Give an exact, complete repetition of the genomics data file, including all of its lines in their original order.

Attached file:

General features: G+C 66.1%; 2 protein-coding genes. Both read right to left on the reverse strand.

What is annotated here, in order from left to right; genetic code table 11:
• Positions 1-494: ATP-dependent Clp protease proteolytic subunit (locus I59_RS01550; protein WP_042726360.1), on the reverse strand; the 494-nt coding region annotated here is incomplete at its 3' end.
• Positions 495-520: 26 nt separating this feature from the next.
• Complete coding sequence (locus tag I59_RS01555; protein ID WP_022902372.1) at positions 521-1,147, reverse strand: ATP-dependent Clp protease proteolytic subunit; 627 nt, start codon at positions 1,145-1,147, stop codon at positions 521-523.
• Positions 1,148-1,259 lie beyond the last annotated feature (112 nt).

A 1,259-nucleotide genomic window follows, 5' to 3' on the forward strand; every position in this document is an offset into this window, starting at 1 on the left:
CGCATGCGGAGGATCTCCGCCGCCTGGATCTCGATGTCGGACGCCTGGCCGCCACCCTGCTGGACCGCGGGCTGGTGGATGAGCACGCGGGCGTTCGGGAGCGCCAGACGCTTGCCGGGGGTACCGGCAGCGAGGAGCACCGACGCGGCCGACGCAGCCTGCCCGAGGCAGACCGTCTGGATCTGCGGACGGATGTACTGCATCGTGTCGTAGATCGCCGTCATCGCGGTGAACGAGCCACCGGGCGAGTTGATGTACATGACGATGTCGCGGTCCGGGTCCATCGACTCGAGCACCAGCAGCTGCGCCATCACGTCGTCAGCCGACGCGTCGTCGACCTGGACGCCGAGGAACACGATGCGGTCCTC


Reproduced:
General features: G+C 66.1%; 2 protein-coding genes. Both read right to left on the reverse strand.

What is annotated here, in order from left to right; genetic code table 11:
• Positions 1-494: ATP-dependent Clp protease proteolytic subunit (locus I59_RS01550; protein WP_042726360.1), on the reverse strand; the 494-nt coding region annotated here is incomplete at its 3' end.
• Positions 495-520: 26 nt separating this feature from the next.
• Complete coding sequence (locus tag I59_RS01555; protein ID WP_022902372.1) at positions 521-1,147, reverse strand: ATP-dependent Clp protease proteolytic subunit; 627 nt, start codon at positions 1,145-1,147, stop codon at positions 521-523.
• Positions 1,148-1,259 lie beyond the last annotated feature (112 nt).

A 1,259-nucleotide genomic window follows, 5' to 3' on the forward strand; every position in this document is an offset into this window, starting at 1 on the left:
CGCATGCGGAGGATCTCCGCCGCCTGGATCTCGATGTCGGACGCCTGGCCGCCACCCTGCTGGACCGCGGGCTGGTGGATGAGCACGCGGGCGTTCGGGAGCGCCAGACGCTTGCCGGGGGTACCGGCAGCGAGGAGCACCGACGCGGCCGACGCAGCCTGCCCGAGGCAGACCGTCTGGATCTGCGGACGGATGTACTGCATCGTGTCGTAGATCGCCGTCATCGCGGTGAACGAGCCACCGGGCGAGTTGATGTACATGACGATGTCGCGGTCCGGGTCCATCGACTCGAGCACCAGCAGCTGCGCCATCACGTCGTCAGCCGACGCGTCGTCGACCTGGACGCCGAGGAACACGATGCGGTCCTC